As a hedge to the stock market volatility, some investors are turning to gold and other precious metals.
What are the tax consequences? When you sell gold, you must report the difference between the sales price and your basis as a capital gain or loss. If you’ve held the gold for more than a year, any gain is treated as a long-term gain.
Strategy: Absent special reasons, invest in gold inside your retirement plan. Compared to the usual 15% maximum federal income tax rate on long-term gains, the maximum federal income tax rate on long-term gains from precious metals is 28%—almost twice as much. By using retirement plan funds instead of personal funds for gold investments, you can dodge a tax disaster.
Balance out gold investments inside your retirement plan with traditional investments like stocks, bonds and cash-equivalents.
4 common ways to invest
Still bullish on gold? Here are four ways to invest:
1. Gold bars or bullion: This is the most conservative method. Gold bars can be purchased in quantities as small as one gram, although many investors prefer one-ounce gold bars. Be aware that other costs are connected with this type of investment such as broker commissions, insurance and storage fees. When you sell the bars, you may have to pay an assay charge for each bar.
2. Gold certificates: If you decide you want to buy gold on a regular basis, consider gold certificates. After an initial minimal investment of $250, you might make additional purchases of, say, $100 a month. Storage costs may run around 1% a year. But note that you don’t have to pay an assay charge when you sell gold certificates.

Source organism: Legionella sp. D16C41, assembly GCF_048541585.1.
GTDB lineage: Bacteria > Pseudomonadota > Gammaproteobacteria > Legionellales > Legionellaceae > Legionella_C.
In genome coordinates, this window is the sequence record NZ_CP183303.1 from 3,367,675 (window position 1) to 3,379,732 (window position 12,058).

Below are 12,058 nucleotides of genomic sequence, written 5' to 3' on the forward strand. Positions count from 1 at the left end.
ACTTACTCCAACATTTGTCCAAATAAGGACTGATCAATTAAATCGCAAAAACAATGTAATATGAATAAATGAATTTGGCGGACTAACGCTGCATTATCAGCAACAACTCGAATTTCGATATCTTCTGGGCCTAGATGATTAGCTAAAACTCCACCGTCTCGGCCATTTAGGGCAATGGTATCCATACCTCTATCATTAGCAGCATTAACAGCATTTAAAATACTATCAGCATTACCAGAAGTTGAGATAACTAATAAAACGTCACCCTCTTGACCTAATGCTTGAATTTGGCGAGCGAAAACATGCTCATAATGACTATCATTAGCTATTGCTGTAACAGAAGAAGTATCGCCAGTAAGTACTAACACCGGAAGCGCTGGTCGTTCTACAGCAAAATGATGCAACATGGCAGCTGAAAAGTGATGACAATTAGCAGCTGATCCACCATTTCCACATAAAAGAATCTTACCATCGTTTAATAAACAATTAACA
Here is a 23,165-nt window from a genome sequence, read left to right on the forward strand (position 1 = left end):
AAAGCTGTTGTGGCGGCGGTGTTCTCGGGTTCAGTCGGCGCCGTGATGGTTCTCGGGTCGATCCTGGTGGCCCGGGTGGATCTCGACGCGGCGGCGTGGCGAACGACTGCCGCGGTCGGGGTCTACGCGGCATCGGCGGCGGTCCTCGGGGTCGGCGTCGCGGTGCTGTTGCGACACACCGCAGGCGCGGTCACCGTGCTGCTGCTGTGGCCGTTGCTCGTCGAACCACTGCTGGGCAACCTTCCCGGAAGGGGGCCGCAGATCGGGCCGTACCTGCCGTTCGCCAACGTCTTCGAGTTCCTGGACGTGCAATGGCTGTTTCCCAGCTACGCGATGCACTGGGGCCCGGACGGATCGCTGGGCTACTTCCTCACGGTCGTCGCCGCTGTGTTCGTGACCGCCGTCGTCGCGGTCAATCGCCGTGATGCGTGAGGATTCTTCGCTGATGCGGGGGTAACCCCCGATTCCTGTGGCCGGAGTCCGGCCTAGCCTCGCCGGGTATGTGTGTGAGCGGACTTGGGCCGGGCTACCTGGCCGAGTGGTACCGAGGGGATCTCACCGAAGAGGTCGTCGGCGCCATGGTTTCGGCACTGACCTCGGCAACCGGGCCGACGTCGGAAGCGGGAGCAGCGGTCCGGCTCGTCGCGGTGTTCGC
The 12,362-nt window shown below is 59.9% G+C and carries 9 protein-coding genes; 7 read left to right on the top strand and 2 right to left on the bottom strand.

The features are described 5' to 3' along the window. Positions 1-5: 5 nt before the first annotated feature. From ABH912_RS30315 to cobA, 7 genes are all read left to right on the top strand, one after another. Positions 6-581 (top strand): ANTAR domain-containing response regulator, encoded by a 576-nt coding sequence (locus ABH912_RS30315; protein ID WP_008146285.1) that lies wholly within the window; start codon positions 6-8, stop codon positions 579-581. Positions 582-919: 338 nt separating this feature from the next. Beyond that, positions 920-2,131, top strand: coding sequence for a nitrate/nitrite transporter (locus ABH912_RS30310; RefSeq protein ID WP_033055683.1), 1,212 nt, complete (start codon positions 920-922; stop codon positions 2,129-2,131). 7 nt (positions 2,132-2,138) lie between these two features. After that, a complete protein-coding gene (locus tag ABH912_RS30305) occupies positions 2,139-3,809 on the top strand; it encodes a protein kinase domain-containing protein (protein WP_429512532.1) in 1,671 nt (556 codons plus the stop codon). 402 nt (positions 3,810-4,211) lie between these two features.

3. Gold coins: Several countries issue gold coins (e.g., the American Eagle and the Canadian Maple Leaf). In general, the cost is the spot market for gold plus a small commission and minting fees. Tax bonus: Gold coins that are minted by the U.S. government or one of the states, and some other gold coins of sufficient purity, can be held by IRAs. This is an exception to the general rule that prohibits IRA investments in coins and other collectibles.
4. Gold stocks and mutual funds: Gold mining stocks are traded on the stock market, so they’re subject to the same risks as other stock investments. However, mutual funds that invest in gold generally aren’t as volatile as individual stocks. You can purchase shares the same as with any other mutual fund through brokers or no-load funds. Key advantage: Mutual funds also offer diversification and professional.
If you own gold privately that you purchased at a higher price than the current market rate, you can sell the gold and claim a capital loss. The loss offsets other capital gains plus up to $3,000 of ordinary income.
Tip: You might swap precious metals in a like-kind exchange at year-end. There’s no current tax on the deal, but a tax loss is allowed for the difference. (The swap is actually a simultaneous sale and purchase.)